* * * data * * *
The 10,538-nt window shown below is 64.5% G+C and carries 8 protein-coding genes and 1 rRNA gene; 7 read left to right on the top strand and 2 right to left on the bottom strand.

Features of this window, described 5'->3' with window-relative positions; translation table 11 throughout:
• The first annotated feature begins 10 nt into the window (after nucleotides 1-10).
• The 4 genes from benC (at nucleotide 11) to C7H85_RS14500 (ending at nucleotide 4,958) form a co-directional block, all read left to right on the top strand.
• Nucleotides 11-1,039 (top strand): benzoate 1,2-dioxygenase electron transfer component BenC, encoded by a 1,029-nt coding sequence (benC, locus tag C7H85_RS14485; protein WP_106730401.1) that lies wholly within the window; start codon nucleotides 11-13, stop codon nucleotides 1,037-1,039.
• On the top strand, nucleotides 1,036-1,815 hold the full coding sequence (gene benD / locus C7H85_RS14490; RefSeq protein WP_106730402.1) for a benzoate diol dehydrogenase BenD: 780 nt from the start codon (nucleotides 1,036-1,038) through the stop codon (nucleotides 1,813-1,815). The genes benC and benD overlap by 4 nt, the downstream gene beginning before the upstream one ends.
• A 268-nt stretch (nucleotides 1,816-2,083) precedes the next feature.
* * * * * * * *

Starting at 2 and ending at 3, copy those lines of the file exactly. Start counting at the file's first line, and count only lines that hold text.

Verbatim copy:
Features of this window, described 5'->3' with window-relative positions; translation table 11 throughout:
• The first annotated feature begins 10 nt into the window (after nucleotides 1-10).